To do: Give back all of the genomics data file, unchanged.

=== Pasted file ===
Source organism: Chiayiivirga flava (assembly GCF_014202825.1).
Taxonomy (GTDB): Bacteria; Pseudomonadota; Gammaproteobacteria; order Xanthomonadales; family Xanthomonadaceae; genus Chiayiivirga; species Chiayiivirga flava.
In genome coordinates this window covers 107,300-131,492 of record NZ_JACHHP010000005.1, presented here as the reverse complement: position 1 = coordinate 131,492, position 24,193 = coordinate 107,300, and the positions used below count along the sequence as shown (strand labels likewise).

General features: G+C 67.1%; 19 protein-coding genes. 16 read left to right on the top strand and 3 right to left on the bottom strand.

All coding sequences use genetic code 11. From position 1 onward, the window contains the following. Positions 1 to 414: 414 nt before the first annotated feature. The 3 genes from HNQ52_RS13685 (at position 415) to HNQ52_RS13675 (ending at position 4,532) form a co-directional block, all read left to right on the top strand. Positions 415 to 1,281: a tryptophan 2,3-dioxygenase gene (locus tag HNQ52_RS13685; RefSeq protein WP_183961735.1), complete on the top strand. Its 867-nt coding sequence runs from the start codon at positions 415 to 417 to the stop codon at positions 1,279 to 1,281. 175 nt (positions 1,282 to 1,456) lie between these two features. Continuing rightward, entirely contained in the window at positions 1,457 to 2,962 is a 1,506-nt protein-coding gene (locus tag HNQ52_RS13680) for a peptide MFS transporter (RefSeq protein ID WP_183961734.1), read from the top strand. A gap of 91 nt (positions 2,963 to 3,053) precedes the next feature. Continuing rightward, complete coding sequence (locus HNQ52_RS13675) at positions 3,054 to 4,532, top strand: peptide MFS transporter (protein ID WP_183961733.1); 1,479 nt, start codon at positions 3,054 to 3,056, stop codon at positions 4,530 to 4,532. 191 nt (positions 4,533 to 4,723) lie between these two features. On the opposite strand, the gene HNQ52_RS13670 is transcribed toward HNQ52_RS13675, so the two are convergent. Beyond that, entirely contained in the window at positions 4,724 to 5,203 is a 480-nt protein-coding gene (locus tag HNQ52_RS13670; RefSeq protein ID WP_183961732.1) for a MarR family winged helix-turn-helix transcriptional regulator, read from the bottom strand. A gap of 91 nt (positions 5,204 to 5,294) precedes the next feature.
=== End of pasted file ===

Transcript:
Source organism: Chiayiivirga flava (assembly GCF_014202825.1).
Taxonomy (GTDB): Bacteria; Pseudomonadota; Gammaproteobacteria; order Xanthomonadales; family Xanthomonadaceae; genus Chiayiivirga; species Chiayiivirga flava.
In genome coordinates this window covers 107,300-131,492 of record NZ_JACHHP010000005.1, presented here as the reverse complement: position 1 = coordinate 131,492, position 24,193 = coordinate 107,300, and the positions used below count along the sequence as shown (strand labels likewise).

General features: G+C 67.1%; 19 protein-coding genes. 16 read left to right on the top strand and 3 right to left on the bottom strand.

All coding sequences use genetic code 11. From position 1 onward, the window contains the following. Positions 1 to 414: 414 nt before the first annotated feature. The 3 genes from HNQ52_RS13685 (at position 415) to HNQ52_RS13675 (ending at position 4,532) form a co-directional block, all read left to right on the top strand. Positions 415 to 1,281: a tryptophan 2,3-dioxygenase gene (locus tag HNQ52_RS13685; RefSeq protein WP_183961735.1), complete on the top strand. Its 867-nt coding sequence runs from the start codon at positions 415 to 417 to the stop codon at positions 1,279 to 1,281. 175 nt (positions 1,282 to 1,456) lie between these two features. Continuing rightward, entirely contained in the window at positions 1,457 to 2,962 is a 1,506-nt protein-coding gene (locus tag HNQ52_RS13680) for a peptide MFS transporter (RefSeq protein ID WP_183961734.1), read from the top strand. A gap of 91 nt (positions 2,963 to 3,053) precedes the next feature. Continuing rightward, complete coding sequence (locus HNQ52_RS13675) at positions 3,054 to 4,532, top strand: peptide MFS transporter (protein ID WP_183961733.1); 1,479 nt, start codon at positions 3,054 to 3,056, stop codon at positions 4,530 to 4,532. 191 nt (positions 4,533 to 4,723) lie between these two features. On the opposite strand, the gene HNQ52_RS13670 is transcribed toward HNQ52_RS13675, so the two are convergent. Beyond that, entirely contained in the window at positions 4,724 to 5,203 is a 480-nt protein-coding gene (locus tag HNQ52_RS13670; RefSeq protein ID WP_183961732.1) for a MarR family winged helix-turn-helix transcriptional regulator, read from the bottom strand. A gap of 91 nt (positions 5,204 to 5,294) precedes the next feature.